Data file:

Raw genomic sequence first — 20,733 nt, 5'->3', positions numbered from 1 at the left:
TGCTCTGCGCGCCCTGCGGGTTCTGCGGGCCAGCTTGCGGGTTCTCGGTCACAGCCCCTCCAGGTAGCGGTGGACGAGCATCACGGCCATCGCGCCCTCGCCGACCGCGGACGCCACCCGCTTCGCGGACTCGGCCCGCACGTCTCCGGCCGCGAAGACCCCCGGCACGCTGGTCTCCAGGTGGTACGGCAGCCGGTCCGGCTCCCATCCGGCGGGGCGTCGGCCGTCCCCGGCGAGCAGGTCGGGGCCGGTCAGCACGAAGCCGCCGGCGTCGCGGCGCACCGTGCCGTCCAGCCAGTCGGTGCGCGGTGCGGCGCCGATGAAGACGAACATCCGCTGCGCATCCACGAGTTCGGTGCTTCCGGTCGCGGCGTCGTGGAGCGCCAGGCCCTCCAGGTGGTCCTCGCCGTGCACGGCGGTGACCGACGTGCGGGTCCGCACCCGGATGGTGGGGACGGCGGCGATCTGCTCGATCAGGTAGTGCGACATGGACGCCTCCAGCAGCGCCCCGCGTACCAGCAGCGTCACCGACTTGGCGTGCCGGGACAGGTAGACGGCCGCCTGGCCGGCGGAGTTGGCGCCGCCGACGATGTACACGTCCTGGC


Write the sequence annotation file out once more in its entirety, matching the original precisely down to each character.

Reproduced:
Raw genomic sequence first — 20,733 nt, 5'->3', positions numbered from 1 at the left:
TGCTCTGCGCGCCCTGCGGGTTCTGCGGGCCAGCTTGCGGGTTCTCGGTCACAGCCCCTCCAGGTAGCGGTGGACGAGCATCACGGCCATCGCGCCCTCGCCGACCGCGGACGCCACCCGCTTCGCGGACTCGGCCCGCACGTCTCCGGCCGCGAAGACCCCCGGCACGCTGGTCTCCAGGTGGTACGGCAGCCGGTCCGGCTCCCATCCGGCGGGGCGTCGGCCGTCCCCGGCGAGCAGGTCGGGGCCGGTCAGCACGAAGCCGCCGGCGTCGCGGCGCACCGTGCCGTCCAGCCAGTCGGTGCGCGGTGCGGCGCCGATGAAGACGAACATCCGCTGCGCATCCACGAGTTCGGTGCTTCCGGTCGCGGCGTCGTGGAGCGCCAGGCCCTCCAGGTGGTCCTCGCCGTGCACGGCGGTGACCGACGTGCGGGTCCGCACCCGGATGGTGGGGACGGCGGCGATCTGCTCGATCAGGTAGTGCGACATGGACGCCTCCAGCAGCGCCCCGCGTACCAGCAGCGTCACCGACTTGGCGTGCCGGGACAGGTAGACGGCCGCCTGGCCGGCGGAGTTGGCGCCGCCGACGATGTACACGTCCTGGC